I found my best results coming from an 18 gram dose pulled at 199-200 for 23 grams extracted in 23-25 seconds. At temperatures over 201 the blend goes ashy and temperatures under 198 it will pucker your face with sourness and acidity. It is a somewhat demanding coffee, if your extraction is off or temperature not quite right it will let you know in the cup. When right, is quite sweet and refreshing but you will not want to use this coffee in any amount of milk. The flavors are so clean and crisp that even a couple ounces of milk will wipe out the coffee. The flavors simply get lost in the heavy milk. Keep this SO in straight espresso form. It also makes a nice press pot.

Shots were pulled on an Elektra A3 with a LaCimbali Max grinder.
Dave Stephens

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shadowfax

Postby shadowfax » Nov 05, 2011, 1:19 am

Ritual Coffee Roasters Sweet Tooth

Ritual's latest iteration of their signature espresso blend, Sweet Tooth, reminds me fondly of an old discussion thread, Left coast coffee. It's an amusing piece of HB forum history, but also a good reminder that Sweet Tooth's flavor profile isn't a recent thing for Ritual. "Fruit-juice," indeed.

On the cupping table, this coffee is very clean, especially for espresso. It has honey sweetness and ample acidity—subtle sweet orange, as well as some red fruit—in good balance. But the bass tones are very quiet: present, but mild; they really let the acidity and sweetness take center stage here.

This profile translates nicely to the straight shot. The body is clean and delicate. The fruit tones are mainly of tart apple and kiwi with just a touch of orange citrus. Roast favors are all but absent unless you pull it too hot. The sweetness is honey or white sugar—anything but caramel or molasses.

My pointers for Sweet Tooth are pretty close to the previous reviewers: shoot for a mid-range ristretto (70-80%); grind very fine, down-dosing if needed (I liked 17-18g on my setup)—a fine grind is more important than a high dose; and dial in by temperature if possible after you are in the range on grind and flow, because the temperature sweet spot is narrow on this coffee. Although the brewing guidelines suggest 198-200F for this coffee, my experience is that this coffee really wants to hug 200°F. My straight-shot sweet spot was a 17g dose at 200.5°F pulled in 25-28s for a ~75% brew ratio. This was with the VST 18g basket; I suspect that a higher dose would be required with most other baskets.

Sweet Tooth makes a good americano that's nice to sip alongside a straight shot. The flavor balance shifts a bit; the red fruit is a little more noticeable and the sweetness more pronounced. In milk, my straight-shot profile above disappears very quickly. However, if you up-dose further (say, +1g), coarsen the grind (optionally—in any case, the brew ratio should still be at least a little higher), and pull a bit longer (~30s) you will get a heavier shot that adds some red fruit tones that will cut through the milk a bit. This produces an extremely sweet, creamy cappuccino that's great for spouses who, say, don't usually like coffee. I also noticed that up-dosing and making cappuccinos gets much better as the coffee ages. My best ones were about 7-8 days post-roast.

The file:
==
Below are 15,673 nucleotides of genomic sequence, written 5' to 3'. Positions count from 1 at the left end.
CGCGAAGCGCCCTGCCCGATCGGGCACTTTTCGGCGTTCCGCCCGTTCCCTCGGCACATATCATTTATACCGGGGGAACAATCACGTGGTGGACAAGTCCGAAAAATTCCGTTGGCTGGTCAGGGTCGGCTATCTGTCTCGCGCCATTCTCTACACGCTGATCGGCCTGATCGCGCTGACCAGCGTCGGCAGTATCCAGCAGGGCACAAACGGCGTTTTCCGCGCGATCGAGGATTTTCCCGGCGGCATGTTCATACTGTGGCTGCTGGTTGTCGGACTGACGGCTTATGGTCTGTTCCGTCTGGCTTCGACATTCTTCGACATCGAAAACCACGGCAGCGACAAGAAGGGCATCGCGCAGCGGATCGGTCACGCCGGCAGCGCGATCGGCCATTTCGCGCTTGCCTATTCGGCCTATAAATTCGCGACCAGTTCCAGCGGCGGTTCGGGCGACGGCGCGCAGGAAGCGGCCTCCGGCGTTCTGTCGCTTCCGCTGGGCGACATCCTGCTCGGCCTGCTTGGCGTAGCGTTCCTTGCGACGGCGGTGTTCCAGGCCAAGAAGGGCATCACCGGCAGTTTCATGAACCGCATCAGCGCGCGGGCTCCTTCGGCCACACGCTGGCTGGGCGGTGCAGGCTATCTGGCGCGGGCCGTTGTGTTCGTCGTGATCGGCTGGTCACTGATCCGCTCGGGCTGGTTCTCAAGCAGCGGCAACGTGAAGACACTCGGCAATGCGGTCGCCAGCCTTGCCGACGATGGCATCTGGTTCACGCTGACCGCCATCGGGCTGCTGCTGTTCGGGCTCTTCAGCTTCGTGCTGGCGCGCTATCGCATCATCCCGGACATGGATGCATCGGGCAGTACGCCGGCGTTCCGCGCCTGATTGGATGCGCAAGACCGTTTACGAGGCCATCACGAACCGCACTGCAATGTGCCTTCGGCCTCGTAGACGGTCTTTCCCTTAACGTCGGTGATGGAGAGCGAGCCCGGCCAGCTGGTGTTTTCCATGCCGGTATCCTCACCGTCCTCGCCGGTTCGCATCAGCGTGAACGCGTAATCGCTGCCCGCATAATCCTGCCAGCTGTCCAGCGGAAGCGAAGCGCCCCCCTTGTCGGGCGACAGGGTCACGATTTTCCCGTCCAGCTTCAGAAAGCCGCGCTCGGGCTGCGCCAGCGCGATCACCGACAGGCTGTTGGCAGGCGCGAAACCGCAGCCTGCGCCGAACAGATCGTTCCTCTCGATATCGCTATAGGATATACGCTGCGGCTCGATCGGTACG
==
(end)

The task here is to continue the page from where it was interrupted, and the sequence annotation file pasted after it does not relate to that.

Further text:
For my part, Sweet Tooth is right up my alley: sweet, bright, refreshing and fruity, with extra points for its tropical fruit acidity (as opposed to the more typical citrus acidity). This profile isn't for everyone, however, especially those looking for a more classic cup. Also, given this coffee's narrow sweet spot, particularly with respect to temperature, Sweet Tooth may prove difficult to work with on less-consistent equipment.
Nicholas Lundgaard

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HB
Admin

Postby HB » Nov 05, 2011, 9:53 pm

Thanks Jim, John, Dave, and Nicholas for posting your reports. Forum members are invited to ask questions or post their own experience with Sweet Tooth from Ritual Coffee Roasters.
Dan Kehn

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innermusic

Postby innermusic » Nov 30, 2011, 12:30 pm

Received a 12 oz pkg of Sweet Tooth, roasted Nov 20 so unfortunately it's already 10 days old. Such are the vagaries in shipping to Canada, further complicated by my rottie-shepherd being in the front yard when the postman arrived (adding an additional 2 day delay for the package to go back to the post office!)

Beautiful coffee, by the way.

After reading this thread, I decided to keep dose, basket, and temperature constant (20g, 200 F, VST 18g basket), and adjust grind, timing, and brew ratios only. Here are some observations:

1. 22s, 50%. This shot was too fast. Nonetheless, nice fruity shot.
2. 24s, 62%. More complex flavors.
3. 27s, 90%. This one was too much for me. Powerful, acidic. I think I need to try a brew ratio closer to 80% next time.

I went thru more than half the bag, adjusting the grind. Personally, my ability to taste diminishes with the number of shots tasted, no matter how much palate clearing I do. So by the time I found the grind I wanted, my brain and buds were toast. Nevertheless, I found this to be a great coffee. Kind of a fruity, sweet and sour sauce, nice and round, very little chocolate and really just hints of darker tones. I'll try again later when my taste buds have calmed down.
Steve Holt
Trent Hills, Ontario Canada
Vivaldi II, Macap MXK, Baratza Vario

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innermusic

Postby innermusic » Dec 01, 2011, 5:04 pm

Worked my way thru a pound of Espresso Nuevo by Paradise. I was not able to get it into a form I enjoyed. While it definitely did improve at lower temps (196-197), for me it still had a bitter ashy finish I did not like. However, in milk it was another story - like a mocha - the nasty parts were gone, and in their stead I found a really nice balance of coffee spice and chocolate milk.
Steve Holt
Trent Hills, Ontario Canada
Vivaldi II, Macap MXK, Baratza Vario